Title:
Cargo screening apparatus
Kind Code:
A1


Abstract:
The apparatus of the invention detects and reports the presence of electromagnetic energy which may interfere with flight systems, be associated with devices restricted from use onboard aircraft or may be used as a triggering means for a hazardous device. The apparatus includes a chamber (10) for containing object to be tested in an environment shielded from externally generated electromagnetic energy. The invention further includes equipment for receiving (30), detecting (40), and reporting (50) the presence of electromagnetic energy within the chamber (10). The invention is primarily for use in determining the presence of hazards in aircraft cargo but can easily be adapted for other uses.



Inventors:
Stavoe, Eric David (Phoenix, AZ, US)
Application Number:
11/440171
Publication Date:
11/30/2006
Filing Date:
05/24/2006
Primary Class:
Other Classes:
340/568.1
International Classes:
G08B17/12
View Patent Images:



Primary Examiner:
LAU, HOI CHING
Attorney, Agent or Firm:
Eric D. Stavoe (Phoenix, AZ, US)
Claims:
What I claim is:

1. A detector system for detecting and reporting electromagnetic energy which may be associated with devices restricted from use onboard aircraft, comprising: a) chamber means to isolate the test area from externally generated electromagnetic energy; b) antenna means positioned within said chamber means to receive electromagnetic energy; c) detector means connected to said antenna means for detecting said received electromagnetic energy; and d) interface means connected to said detector means for reporting the presence of said electromagnetic energy.

2. A detector system as claimed in claim 1 wherein the test area is shielded from externally generated electromagnetic energy.

3. A detector system as claimed in claim 1 wherein the antenna means is a wide band multi-element device.

4. A detector system as claimed in claim 1 wherein the antenna means is directional so that a specific location for the source of the electromagnetic energy can be determined.

5. A detector system as claimed in claim 1 wherein the detector means for reporting any detected electromagnetic energy is connected to a human interface means for reporting the presence on said detected electromagnetic energy.

6. A detector system as claimed in claim 1 wherein the detector means for reporting any detected electromagnetic energy is connected to a communication means for reporting the presence on said detected electromagnetic energy to a remote site.

7. A detector system for detecting electromagnetic radiation comprising: a) a chamber means to isolate the test area from externally generated electromagnetic radiation; b) an antenna means positioned with said chamber means to receive electromagnetic radiation from a specified area; c) a detector means connected to said antenna means for detecting said received electromagnetic radiation; and d) an interface means connected to said detector means for reporting any electromagnetic radiation detected.

8. A detector system as claimed in claim 7 wherein the chamber is of sufficient size to fully contain a singular or plurality of aircraft unit load devices.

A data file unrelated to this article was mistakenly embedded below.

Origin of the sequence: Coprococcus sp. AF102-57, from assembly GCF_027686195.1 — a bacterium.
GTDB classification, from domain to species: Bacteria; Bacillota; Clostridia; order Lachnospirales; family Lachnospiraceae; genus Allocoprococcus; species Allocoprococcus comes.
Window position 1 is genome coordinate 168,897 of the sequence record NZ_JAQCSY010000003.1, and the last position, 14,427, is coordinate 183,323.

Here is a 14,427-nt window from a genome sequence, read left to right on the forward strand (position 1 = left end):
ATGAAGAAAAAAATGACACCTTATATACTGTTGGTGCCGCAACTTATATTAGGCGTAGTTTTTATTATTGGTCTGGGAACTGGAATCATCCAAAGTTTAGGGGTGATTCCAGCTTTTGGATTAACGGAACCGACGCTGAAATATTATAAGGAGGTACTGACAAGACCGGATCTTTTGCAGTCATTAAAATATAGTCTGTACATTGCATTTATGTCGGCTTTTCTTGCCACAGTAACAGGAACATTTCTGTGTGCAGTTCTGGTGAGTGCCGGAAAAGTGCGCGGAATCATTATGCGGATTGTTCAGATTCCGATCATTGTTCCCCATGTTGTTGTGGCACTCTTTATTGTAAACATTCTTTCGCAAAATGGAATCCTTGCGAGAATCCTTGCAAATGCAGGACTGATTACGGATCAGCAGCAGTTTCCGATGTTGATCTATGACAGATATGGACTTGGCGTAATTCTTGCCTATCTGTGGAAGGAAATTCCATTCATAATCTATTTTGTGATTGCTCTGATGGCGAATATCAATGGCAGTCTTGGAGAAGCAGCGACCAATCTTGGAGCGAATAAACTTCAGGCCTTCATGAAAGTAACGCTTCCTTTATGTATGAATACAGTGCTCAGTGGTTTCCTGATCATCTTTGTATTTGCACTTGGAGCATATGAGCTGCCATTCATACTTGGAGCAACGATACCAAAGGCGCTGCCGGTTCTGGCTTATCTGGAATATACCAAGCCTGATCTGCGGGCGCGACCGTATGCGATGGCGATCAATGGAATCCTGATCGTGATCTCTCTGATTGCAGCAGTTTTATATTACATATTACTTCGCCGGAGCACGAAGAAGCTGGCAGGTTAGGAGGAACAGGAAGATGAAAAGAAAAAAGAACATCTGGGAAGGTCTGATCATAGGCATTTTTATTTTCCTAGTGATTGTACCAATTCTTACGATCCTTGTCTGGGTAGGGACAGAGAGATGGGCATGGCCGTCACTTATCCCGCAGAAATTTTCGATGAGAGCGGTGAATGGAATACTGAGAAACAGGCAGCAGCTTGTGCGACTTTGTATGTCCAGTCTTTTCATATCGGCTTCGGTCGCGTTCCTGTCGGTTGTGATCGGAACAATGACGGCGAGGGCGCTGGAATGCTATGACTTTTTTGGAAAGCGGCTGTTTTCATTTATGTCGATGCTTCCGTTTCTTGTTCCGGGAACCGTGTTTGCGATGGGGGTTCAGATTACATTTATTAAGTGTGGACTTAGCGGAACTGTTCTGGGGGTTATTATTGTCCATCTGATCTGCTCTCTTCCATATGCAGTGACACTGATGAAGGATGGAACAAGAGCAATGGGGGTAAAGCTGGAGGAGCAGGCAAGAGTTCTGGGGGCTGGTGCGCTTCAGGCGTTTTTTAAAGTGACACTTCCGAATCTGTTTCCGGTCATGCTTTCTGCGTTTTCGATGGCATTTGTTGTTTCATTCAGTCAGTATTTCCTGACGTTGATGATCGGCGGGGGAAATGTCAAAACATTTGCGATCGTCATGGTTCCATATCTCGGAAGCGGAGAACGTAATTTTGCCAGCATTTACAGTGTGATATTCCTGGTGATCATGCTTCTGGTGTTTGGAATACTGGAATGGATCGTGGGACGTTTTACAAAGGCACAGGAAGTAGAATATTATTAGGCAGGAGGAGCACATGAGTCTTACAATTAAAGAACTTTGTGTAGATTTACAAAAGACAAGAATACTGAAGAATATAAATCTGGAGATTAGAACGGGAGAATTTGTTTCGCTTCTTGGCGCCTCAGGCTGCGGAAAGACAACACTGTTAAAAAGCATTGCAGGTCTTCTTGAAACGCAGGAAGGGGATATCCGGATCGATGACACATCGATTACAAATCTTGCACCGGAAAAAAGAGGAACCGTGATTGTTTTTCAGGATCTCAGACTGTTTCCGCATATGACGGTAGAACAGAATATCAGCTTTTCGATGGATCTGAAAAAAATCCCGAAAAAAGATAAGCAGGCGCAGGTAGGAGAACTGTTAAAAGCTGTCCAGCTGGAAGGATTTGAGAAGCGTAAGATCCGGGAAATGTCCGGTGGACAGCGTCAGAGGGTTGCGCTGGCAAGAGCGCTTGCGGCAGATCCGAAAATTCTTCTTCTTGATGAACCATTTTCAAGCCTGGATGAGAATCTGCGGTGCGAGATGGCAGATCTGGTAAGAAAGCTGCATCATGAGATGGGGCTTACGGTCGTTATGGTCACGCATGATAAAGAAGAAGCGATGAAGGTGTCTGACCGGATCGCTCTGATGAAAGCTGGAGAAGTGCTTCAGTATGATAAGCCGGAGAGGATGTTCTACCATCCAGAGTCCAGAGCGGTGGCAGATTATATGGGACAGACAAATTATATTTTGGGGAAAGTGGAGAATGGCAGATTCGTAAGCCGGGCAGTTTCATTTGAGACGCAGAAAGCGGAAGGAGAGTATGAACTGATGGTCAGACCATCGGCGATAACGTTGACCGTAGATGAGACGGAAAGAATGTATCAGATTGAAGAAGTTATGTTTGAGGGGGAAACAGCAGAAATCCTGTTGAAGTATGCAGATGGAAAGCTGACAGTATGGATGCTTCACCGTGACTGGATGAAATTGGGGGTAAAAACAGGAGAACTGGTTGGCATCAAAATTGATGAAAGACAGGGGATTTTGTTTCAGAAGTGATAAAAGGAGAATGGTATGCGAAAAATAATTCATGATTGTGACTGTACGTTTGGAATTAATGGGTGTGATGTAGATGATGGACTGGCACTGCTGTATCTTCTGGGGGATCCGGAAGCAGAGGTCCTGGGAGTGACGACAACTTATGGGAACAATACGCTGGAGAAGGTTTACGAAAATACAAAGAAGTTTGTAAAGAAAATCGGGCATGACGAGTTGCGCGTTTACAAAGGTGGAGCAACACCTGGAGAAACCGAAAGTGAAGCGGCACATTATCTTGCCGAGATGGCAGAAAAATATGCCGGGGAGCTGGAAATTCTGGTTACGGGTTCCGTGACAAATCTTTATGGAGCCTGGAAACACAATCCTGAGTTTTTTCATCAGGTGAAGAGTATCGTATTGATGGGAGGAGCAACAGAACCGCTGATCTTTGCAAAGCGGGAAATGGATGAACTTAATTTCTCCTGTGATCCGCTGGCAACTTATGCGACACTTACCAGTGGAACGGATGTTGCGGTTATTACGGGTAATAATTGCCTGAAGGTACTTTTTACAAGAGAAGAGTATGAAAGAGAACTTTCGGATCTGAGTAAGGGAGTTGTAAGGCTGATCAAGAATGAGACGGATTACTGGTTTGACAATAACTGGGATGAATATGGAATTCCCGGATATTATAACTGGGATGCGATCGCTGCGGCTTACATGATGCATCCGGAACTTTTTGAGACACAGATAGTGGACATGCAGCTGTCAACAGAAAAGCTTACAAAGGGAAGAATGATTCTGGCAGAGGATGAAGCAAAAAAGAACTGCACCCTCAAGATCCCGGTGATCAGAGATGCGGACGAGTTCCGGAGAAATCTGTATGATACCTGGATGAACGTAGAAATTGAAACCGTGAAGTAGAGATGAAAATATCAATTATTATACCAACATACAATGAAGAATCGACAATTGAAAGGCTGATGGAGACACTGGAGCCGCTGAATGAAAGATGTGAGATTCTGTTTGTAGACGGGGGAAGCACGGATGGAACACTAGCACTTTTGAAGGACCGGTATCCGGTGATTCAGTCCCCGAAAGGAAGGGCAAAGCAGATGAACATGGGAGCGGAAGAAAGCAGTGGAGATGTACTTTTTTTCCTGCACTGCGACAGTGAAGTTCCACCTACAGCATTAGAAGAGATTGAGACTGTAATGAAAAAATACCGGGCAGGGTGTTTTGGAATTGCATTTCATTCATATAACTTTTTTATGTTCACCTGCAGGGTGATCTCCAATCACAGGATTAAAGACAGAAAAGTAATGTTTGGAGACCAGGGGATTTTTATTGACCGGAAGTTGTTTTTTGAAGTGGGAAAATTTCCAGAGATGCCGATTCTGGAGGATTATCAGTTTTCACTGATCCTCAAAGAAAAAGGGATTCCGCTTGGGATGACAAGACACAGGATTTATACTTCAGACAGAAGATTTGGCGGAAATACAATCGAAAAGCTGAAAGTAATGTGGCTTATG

9. A detector system as claimed in claim 7 wherein the chamber has a singular or plurality of openings to provide for the ingress and egress of said test objects.

10. A detector system as claimed in claim 7 wherein the chamber is oriented to provide for linear transport of test objects through said chamber;

11. A detector system as claimed in claim 7 wherein the interface means is connected to recording means;

12. A method for preventing hazardous items from being introduced in to air cargo or public conveyances or other areas of concern, comprising the steps of: a) locating a suspect item in a test chamber shielded from externally generated electromagnetic energy; and b) detecting within the test chamber electromagnetic energy which may be associated with a device used to trigger a hazardous device; and c) identifying said item for additional examination.

13. The method as described in claim 12 further including the step of: isolating said item.

14. The method as described in claim 12 further including the step of: neutralizing said hazardous device.

Description:

CROSS REFERENCE TO RELATED APPLICATIONS

This application claims the benefit of provisional patent application Ser. No. 60/685,555, filed 2005 May 27 by the present inventor.

FEDERALLY SPONSORED RESEARCH

Not Applicable

SEQUENCE LISTING OR PROGRAM

Not Applicable

BACKGROUND OF THE INVENTION—FIELD OF INVENTION

The present invention relates generally to electronic apparatus and methodology for the detection of unauthorized devices that generate electromagnetic energy. The particular methods and apparatus described relate to the detection of electromagnetic energy in aircraft cargo or luggage. However, the invention as described is not limited to this particular application or use.

BACKGROUND OF THE INVENTION—PRIOR ART

The safety and security of commercial airline travel is a long term and growing concern. Since the events of Sep. 11th, 2001 the security of the United States aviation system has come under intense scrutiny. Government officials have given speeches, appointed commissions and contracted studies indicating that there are vulnerabilities in the security of the aviation system.